Duchess of Alba: Spain's richest aristocrat dies aged 88
The Duchess of Alba, Spain's richest woman and one of its most eccentric figures, has died aged 88 in Seville.
Maria del Rosario Cayetana Fitz-James Stuart had more titles than any other aristocrat and owned palaces and an extensive property portfolio as well as paintings by Goya and Velazquez.
She died at home on Thursday after a short illness.
The duchess is survived by her husband of three years, Alfonso Diez, who is 25 years her junior.
The Duchess of Alba was the head of one of Spain's oldest noble families.
Her coffin was taken to the city council building in Seville, where relatives, dignitaries and members of the public paid their respects.
Spain's 'rebel noble', by Fiona Govan, Madrid
The frizzy-haired eccentric aristocrat was one of Spain's most-loved figures whose antics filled the nation's gossip magazines and gripped the audiences of TV chat shows even during the final months of her long life.
Described as the "rebel noble", she spurned convention to forge her own path in life, following her passion for flamenco and, as a patron of the arts, amassing a private collection of masterpieces said to rival any in Europe.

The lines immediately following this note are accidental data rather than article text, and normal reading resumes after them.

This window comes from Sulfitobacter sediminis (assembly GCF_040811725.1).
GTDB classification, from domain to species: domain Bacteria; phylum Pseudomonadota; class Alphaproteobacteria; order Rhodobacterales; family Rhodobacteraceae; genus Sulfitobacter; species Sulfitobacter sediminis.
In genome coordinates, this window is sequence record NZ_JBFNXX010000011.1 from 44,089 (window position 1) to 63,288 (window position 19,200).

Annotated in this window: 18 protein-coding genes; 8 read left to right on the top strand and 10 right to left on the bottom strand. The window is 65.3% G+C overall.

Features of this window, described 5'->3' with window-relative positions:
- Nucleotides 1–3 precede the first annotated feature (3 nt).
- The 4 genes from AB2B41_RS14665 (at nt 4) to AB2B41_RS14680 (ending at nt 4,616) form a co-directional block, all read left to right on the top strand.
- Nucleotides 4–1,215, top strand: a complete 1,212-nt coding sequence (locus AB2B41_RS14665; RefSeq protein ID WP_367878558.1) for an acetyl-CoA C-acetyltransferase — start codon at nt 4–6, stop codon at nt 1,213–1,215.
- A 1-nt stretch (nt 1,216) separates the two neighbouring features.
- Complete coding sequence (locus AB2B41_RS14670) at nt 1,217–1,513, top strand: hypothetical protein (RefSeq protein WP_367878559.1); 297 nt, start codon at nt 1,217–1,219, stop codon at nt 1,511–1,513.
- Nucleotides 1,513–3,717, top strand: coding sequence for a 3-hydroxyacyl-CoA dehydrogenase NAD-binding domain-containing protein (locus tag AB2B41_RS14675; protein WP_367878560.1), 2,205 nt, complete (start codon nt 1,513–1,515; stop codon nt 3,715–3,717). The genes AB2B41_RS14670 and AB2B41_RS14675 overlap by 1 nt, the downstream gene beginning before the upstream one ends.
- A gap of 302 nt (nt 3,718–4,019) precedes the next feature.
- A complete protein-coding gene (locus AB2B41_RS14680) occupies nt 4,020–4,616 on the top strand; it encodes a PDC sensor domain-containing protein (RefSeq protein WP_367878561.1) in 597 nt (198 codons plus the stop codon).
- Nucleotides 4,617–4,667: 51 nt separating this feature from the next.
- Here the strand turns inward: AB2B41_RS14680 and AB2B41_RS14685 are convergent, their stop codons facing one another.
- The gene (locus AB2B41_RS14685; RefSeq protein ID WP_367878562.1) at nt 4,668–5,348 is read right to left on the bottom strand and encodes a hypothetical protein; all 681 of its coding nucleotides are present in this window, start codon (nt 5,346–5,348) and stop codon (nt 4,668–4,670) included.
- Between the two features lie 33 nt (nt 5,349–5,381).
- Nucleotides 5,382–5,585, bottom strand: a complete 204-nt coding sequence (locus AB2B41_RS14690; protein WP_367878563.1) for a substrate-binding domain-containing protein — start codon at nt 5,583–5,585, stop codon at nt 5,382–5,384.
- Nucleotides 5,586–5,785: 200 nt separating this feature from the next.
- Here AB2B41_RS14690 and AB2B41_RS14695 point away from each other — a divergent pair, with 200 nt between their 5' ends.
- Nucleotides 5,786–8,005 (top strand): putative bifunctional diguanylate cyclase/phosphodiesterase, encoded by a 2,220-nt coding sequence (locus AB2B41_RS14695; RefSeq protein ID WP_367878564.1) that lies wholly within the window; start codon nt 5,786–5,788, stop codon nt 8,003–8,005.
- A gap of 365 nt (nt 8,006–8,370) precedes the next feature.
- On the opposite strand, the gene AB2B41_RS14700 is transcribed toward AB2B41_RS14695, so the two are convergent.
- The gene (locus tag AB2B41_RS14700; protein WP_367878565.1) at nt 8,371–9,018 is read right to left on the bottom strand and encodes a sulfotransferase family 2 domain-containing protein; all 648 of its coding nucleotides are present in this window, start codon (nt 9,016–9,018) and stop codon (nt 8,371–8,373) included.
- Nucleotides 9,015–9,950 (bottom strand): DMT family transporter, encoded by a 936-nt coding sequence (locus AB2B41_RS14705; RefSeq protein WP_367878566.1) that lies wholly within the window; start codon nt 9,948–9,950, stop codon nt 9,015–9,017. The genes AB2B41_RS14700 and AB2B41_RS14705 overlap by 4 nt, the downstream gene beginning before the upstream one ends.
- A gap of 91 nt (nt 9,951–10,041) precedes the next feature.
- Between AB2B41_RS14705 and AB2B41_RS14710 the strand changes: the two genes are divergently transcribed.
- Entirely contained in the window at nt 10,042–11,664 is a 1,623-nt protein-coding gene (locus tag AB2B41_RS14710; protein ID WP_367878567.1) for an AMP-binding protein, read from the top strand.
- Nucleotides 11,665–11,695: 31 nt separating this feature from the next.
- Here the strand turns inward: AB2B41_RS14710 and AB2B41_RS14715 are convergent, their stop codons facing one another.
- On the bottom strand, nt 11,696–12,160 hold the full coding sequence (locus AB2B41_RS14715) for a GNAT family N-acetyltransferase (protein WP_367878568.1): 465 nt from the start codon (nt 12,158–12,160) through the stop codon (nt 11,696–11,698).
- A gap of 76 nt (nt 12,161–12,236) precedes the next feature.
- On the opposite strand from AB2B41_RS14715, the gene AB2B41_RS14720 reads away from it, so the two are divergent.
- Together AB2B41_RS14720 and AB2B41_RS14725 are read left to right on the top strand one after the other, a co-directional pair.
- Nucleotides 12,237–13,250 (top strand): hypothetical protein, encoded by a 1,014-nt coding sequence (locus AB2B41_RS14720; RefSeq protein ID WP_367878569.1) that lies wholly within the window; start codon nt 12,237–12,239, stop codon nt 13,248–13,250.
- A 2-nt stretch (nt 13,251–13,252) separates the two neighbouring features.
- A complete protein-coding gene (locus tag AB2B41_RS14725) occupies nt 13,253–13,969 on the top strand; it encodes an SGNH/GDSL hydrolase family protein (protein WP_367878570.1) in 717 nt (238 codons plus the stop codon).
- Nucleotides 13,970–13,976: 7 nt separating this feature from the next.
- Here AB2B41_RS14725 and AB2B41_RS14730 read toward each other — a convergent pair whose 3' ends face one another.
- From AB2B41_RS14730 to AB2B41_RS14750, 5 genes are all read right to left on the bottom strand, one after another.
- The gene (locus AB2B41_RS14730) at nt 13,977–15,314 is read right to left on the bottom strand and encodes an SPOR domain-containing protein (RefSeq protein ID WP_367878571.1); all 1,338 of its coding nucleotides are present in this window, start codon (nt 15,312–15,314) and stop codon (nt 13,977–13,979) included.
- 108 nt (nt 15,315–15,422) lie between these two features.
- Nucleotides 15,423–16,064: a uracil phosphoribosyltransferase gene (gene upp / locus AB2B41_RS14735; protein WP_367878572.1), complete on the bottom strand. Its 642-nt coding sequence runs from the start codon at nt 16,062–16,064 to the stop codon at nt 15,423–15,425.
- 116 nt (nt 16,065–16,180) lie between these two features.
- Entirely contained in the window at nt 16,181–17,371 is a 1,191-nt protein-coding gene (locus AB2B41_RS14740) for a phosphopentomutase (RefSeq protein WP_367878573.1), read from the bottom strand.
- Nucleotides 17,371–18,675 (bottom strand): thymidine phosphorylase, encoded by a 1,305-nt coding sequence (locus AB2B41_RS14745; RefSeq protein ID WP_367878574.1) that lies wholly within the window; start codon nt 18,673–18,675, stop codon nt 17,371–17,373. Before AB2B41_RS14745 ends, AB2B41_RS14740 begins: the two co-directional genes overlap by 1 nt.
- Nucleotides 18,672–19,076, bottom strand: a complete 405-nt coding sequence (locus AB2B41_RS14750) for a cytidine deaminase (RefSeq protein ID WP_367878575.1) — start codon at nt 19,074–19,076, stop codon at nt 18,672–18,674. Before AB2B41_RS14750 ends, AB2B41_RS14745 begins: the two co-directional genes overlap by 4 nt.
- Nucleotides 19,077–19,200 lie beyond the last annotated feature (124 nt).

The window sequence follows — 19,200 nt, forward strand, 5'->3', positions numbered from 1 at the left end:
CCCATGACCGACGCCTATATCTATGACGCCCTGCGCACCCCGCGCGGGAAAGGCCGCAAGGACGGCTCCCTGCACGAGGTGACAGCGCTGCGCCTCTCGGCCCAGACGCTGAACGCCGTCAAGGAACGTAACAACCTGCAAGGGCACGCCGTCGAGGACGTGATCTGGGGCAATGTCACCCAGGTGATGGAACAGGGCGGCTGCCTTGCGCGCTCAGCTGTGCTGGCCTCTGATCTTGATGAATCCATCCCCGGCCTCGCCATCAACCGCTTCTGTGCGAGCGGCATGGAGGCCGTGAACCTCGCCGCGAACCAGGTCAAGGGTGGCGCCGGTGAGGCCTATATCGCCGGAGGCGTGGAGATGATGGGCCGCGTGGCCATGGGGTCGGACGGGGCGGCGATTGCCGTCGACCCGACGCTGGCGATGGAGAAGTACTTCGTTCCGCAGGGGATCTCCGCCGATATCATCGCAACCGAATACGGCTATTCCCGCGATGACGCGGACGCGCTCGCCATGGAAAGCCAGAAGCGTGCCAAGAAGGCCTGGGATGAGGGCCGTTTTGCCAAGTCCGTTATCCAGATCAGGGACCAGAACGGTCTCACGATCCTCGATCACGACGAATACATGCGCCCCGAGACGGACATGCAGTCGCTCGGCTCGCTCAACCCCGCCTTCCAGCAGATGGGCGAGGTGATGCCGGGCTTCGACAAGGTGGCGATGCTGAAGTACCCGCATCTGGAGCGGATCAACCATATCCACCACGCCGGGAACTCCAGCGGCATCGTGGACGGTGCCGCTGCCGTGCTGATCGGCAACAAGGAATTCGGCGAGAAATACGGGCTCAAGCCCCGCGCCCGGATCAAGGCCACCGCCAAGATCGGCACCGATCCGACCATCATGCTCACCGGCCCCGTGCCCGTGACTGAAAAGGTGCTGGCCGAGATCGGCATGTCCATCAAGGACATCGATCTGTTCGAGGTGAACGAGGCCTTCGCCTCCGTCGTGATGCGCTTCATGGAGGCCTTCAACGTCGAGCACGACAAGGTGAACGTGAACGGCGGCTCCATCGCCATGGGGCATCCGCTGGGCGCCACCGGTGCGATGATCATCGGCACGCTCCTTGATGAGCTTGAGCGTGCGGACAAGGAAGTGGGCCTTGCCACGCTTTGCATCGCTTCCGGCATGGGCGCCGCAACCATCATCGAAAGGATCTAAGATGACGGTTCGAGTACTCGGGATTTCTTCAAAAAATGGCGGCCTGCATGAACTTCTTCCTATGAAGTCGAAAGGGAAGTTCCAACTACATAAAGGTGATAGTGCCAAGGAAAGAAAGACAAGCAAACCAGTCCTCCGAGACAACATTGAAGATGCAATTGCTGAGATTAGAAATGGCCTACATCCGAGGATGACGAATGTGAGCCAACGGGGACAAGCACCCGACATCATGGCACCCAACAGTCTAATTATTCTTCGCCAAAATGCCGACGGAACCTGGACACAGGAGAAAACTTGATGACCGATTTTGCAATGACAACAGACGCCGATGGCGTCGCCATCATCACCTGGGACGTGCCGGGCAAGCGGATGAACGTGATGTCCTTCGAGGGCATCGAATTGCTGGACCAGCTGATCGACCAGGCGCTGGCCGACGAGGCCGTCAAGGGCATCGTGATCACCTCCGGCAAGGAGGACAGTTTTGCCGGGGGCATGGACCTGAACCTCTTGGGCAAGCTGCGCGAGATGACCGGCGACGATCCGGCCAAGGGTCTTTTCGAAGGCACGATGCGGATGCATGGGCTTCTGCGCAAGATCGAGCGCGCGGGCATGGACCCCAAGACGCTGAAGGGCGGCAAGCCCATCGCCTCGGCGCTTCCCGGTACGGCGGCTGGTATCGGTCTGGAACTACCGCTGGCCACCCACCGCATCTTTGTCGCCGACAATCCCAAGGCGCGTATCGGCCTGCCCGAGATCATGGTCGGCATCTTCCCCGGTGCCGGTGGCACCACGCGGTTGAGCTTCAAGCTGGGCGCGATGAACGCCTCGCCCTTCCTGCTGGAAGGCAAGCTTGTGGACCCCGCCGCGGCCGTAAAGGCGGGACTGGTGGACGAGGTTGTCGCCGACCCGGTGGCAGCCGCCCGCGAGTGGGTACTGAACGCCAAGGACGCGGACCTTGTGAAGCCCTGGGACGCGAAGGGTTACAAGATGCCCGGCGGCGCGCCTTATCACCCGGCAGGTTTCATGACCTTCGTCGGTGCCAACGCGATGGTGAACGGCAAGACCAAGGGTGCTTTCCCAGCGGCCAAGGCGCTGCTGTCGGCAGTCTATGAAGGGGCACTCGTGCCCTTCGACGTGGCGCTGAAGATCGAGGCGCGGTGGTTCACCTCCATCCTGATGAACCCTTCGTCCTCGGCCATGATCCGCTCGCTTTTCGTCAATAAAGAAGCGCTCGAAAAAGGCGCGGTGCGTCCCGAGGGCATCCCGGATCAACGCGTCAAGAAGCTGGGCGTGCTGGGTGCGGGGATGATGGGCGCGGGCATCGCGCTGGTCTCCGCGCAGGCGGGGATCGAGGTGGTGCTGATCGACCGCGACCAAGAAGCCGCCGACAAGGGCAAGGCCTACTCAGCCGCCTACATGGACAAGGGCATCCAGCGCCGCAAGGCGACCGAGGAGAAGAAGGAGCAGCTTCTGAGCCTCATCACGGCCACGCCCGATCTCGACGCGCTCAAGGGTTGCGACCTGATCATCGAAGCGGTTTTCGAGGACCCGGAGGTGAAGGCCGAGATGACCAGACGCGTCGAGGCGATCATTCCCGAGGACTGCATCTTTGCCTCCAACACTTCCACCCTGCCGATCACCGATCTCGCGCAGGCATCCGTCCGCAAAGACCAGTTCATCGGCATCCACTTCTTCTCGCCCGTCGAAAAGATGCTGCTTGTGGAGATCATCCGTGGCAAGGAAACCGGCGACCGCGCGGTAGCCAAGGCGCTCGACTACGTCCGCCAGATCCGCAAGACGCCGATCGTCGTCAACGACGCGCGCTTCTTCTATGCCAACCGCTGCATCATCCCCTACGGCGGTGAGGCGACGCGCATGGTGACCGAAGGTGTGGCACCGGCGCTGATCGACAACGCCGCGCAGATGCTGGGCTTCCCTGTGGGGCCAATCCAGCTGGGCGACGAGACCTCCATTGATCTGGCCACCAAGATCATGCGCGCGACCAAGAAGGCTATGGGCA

Her exuberant character, complete with squeaky voice and flamboyant dress-sense, enraptured Spaniards who followed the vicissitudes of her 88 years.
Once a famed beauty who turned down a request to be Picasso's muse, she shocked the establishment when she married her confessor, a defrocked Jesuit priest, in 1978, six years after the death of her first husband with whom she had six children.
But it was her third marriage to a civil servant 25 years her junior in 2011 that provoked an even bigger scandal, a union that was opposed by her children as well as King Juan Carlos of Spain, but that was welcomed by Spaniards as a colourful drama.
The duchess was the world's most titled person, according to Guinness World Records. She was five times a duchess, 18 times a marchioness, 18 times a countess, 14 times a Spanish grandee and once a viscountess.
She was a regular in Spanish gossip magazines and was famous for hosting Audrey Hepburn and Jackie Kennedy on their visits to Spain.
In 1959, she turned her palace in Madrid over to French designer Yves Saint Laurent for a Dior fashion show.
One of the more memorable images from her latter years came when she flung off her shoes to perform an impromptu flamenco dance before a crowd of photographers and guests at her third wedding in 2011.
"Together we have a wonderful time," her husband Alfonso Diez said in an interview with Vanity Fair magazine.
"It often seems that I'm the older of the two," he said.
Her wealth, estimated at anywhere between €600m (£380m; $753m) and €3.5bn, is expected to be shared among her six children.
In her autobiography, published last year, the Duchess wrote that all she wanted was "health" and to "keep on living".